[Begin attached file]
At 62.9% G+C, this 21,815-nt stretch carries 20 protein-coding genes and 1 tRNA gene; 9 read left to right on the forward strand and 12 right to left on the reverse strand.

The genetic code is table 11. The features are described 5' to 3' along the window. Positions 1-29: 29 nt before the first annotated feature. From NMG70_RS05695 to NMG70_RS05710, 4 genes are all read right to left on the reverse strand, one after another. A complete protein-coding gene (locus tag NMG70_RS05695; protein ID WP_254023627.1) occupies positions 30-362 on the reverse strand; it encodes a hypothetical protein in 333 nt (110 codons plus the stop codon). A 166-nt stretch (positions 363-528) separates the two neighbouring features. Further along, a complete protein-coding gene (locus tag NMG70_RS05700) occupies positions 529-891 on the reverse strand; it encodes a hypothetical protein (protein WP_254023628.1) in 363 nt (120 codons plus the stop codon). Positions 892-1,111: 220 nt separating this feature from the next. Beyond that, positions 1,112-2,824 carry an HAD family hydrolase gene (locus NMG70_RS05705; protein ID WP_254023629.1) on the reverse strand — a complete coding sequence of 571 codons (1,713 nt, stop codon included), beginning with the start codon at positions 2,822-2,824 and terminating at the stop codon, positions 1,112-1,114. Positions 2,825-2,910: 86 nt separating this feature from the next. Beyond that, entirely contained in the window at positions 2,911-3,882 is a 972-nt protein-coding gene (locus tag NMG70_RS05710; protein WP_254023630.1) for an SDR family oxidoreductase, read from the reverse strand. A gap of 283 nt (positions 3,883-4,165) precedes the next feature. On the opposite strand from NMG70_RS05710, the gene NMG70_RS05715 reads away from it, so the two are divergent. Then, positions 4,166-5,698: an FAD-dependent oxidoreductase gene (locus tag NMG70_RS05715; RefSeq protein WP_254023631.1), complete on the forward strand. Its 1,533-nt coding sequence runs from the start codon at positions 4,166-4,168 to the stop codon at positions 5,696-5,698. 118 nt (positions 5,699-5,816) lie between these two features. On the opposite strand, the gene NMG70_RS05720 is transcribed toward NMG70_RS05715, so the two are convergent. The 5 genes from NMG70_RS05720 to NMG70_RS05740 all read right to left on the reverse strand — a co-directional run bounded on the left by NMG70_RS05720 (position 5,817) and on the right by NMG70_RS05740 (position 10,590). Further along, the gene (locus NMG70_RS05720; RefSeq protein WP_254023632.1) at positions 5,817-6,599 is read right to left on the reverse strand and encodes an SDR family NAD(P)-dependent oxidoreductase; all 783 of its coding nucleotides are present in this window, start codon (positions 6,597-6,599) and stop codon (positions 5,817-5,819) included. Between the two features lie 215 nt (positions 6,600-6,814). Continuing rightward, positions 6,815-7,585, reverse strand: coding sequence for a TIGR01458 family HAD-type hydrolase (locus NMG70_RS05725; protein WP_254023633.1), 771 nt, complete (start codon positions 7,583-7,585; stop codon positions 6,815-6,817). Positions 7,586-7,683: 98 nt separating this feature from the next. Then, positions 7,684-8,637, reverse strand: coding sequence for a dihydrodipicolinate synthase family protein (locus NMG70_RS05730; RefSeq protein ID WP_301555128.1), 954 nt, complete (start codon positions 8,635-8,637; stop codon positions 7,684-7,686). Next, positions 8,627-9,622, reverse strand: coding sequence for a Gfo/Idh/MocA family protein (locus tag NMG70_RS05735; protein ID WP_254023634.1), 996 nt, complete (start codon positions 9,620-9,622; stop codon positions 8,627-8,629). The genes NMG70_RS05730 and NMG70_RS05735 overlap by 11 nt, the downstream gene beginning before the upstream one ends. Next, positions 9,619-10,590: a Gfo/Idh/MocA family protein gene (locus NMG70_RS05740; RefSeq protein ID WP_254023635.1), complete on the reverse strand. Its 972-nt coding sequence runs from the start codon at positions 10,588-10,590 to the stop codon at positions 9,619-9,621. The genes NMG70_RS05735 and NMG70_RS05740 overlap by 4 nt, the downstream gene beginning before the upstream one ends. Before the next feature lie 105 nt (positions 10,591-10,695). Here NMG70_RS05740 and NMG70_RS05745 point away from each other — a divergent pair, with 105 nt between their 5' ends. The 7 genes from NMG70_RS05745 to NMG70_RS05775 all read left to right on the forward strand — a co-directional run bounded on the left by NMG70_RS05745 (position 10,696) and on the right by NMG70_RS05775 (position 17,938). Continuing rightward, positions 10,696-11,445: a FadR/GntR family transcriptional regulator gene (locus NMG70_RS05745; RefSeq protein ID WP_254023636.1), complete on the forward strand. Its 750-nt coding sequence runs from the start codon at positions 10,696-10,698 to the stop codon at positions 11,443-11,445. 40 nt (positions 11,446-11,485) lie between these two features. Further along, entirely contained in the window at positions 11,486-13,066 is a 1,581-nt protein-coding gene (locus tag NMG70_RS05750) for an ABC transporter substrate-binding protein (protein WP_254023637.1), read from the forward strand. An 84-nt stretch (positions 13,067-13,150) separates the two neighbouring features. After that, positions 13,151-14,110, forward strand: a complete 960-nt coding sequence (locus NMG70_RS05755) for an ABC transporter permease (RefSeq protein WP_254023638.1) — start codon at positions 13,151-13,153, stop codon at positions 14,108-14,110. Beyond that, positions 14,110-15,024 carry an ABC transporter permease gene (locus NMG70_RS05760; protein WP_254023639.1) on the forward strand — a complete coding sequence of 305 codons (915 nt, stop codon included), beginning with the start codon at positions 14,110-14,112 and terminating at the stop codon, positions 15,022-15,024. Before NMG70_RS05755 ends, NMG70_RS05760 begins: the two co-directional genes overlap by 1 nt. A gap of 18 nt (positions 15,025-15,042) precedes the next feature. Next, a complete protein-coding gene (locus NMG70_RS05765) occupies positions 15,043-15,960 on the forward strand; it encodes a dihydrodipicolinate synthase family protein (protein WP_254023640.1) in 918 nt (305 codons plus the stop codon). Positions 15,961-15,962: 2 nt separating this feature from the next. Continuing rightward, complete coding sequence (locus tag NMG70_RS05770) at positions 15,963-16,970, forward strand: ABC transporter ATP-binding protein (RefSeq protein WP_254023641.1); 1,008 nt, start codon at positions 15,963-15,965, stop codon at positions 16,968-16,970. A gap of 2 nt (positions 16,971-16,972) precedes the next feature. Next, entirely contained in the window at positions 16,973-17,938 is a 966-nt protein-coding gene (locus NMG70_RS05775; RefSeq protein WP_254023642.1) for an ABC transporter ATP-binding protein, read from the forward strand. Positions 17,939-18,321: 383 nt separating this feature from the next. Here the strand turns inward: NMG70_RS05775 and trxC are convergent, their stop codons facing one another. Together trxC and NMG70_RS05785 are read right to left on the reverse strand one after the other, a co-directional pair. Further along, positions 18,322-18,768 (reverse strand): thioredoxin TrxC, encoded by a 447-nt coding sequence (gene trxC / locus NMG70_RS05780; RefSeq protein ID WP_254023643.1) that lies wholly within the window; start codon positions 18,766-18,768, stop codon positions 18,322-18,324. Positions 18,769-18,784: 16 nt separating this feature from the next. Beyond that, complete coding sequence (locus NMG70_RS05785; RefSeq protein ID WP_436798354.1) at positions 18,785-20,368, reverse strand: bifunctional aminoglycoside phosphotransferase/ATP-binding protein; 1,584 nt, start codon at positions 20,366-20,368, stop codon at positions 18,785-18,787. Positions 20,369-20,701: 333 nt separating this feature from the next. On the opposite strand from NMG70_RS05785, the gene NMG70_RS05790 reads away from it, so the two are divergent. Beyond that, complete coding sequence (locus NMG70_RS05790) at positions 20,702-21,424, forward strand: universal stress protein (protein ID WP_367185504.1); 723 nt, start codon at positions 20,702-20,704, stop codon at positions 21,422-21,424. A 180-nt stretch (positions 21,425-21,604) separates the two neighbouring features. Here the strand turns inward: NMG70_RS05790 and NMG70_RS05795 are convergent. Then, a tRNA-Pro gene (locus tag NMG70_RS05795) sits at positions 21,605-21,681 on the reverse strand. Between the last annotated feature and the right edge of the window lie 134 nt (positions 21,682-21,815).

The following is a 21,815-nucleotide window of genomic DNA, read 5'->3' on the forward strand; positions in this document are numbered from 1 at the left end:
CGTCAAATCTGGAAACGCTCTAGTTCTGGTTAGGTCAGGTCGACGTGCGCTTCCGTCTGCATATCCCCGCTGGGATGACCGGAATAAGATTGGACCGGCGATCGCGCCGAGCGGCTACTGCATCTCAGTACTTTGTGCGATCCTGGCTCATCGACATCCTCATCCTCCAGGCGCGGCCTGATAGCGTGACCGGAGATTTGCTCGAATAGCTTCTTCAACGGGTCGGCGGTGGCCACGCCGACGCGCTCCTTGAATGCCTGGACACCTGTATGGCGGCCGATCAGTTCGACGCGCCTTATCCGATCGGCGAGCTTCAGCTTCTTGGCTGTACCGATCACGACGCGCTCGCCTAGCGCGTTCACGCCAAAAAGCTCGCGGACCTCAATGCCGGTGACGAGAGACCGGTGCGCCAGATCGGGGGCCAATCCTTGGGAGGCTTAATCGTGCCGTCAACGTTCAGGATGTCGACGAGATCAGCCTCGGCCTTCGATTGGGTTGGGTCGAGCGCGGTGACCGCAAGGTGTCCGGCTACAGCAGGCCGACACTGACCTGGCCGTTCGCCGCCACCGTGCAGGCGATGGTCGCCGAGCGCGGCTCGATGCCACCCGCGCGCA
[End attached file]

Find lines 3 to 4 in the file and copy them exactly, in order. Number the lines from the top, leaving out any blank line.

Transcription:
The following is a 21,815-nucleotide window of genomic DNA, read 5'->3' on the forward strand; positions in this document are numbered from 1 at the left end:
CGTCAAATCTGGAAACGCTCTAGTTCTGGTTAGGTCAGGTCGACGTGCGCTTCCGTCTGCATATCCCCGCTGGGATGACCGGAATAAGATTGGACCGGCGATCGCGCCGAGCGGCTACTGCATCTCAGTACTTTGTGCGATCCTGGCTCATCGACATCCTCATCCTCCAGGCGCGGCCTGATAGCGTGACCGGAGATTTGCTCGAATAGCTTCTTCAACGGGTCGGCGGTGGCCACGCCGACGCGCTCCTTGAATGCCTGGACACCTGTATGGCGGCCGATCAGTTCGACGCGCCTTATCCGATCGGCGAGCTTCAGCTTCTTGGCTGTACCGATCACGACGCGCTCGCCTAGCGCGTTCACGCCAAAAAGCTCGCGGACCTCAATGCCGGTGACGAGAGACCGGTGCGCCAGATCGGGGGCCAATCCTTGGGAGGCTTAATCGTGCCGTCAACGTTCAGGATGTCGACGAGATCAGCCTCGGCCTTCGATTGGGTTGGGTCGAGCGCGGTGACCGCAAGGTGTCCGGCTACAGCAGGCCGACACTGACCTGGCCGTTCGCCGCCACCGTGCAGGCGATGGTCGCCGAGCGCGGCTCGATGCCACCCGCGCGCA